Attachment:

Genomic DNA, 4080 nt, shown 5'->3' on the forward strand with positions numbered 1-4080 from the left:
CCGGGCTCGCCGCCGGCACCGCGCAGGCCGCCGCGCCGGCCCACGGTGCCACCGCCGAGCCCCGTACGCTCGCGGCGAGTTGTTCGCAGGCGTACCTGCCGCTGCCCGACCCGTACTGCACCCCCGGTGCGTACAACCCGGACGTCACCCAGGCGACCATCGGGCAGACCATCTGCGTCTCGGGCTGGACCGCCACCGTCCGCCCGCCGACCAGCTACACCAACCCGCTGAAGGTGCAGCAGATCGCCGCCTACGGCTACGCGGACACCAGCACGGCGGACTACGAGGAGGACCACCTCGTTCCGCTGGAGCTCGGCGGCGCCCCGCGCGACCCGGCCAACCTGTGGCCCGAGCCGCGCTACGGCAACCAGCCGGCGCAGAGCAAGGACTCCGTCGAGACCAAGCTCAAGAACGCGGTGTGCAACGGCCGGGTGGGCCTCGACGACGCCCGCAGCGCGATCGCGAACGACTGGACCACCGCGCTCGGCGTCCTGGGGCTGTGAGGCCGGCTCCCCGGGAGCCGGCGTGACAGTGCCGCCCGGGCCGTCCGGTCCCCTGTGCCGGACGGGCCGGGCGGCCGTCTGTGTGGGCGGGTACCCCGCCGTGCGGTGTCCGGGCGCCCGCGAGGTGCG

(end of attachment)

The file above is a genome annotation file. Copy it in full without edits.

Genomic DNA, 4080 nt, shown 5'->3' on the forward strand with positions numbered 1-4080 from the left:
CCGGGCTCGCCGCCGGCACCGCGCAGGCCGCCGCGCCGGCCCACGGTGCCACCGCCGAGCCCCGTACGCTCGCGGCGAGTTGTTCGCAGGCGTACCTGCCGCTGCCCGACCCGTACTGCACCCCCGGTGCGTACAACCCGGACGTCACCCAGGCGACCATCGGGCAGACCATCTGCGTCTCGGGCTGGACCGCCACCGTCCGCCCGCCGACCAGCTACACCAACCCGCTGAAGGTGCAGCAGATCGCCGCCTACGGCTACGCGGACACCAGCACGGCGGACTACGAGGAGGACCACCTCGTTCCGCTGGAGCTCGGCGGCGCCCCGCGCGACCCGGCCAACCTGTGGCCCGAGCCGCGCTACGGCAACCAGCCGGCGCAGAGCAAGGACTCCGTCGAGACCAAGCTCAAGAACGCGGTGTGCAACGGCCGGGTGGGCCTCGACGACGCCCGCAGCGCGATCGCGAACGACTGGACCACCGCGCTCGGCGTCCTGGGGCTGTGAGGCCGGCTCCCCGGGAGCCGGCGTGACAGTGCCGCCCGGGCCGTCCGGTCCCCTGTGCCGGACGGGCCGGGCGGCCGTCTGTGTGGGCGGGTACCCCGCCGTGCGGTGTCCGGGCGCCCGCGAGGTGCG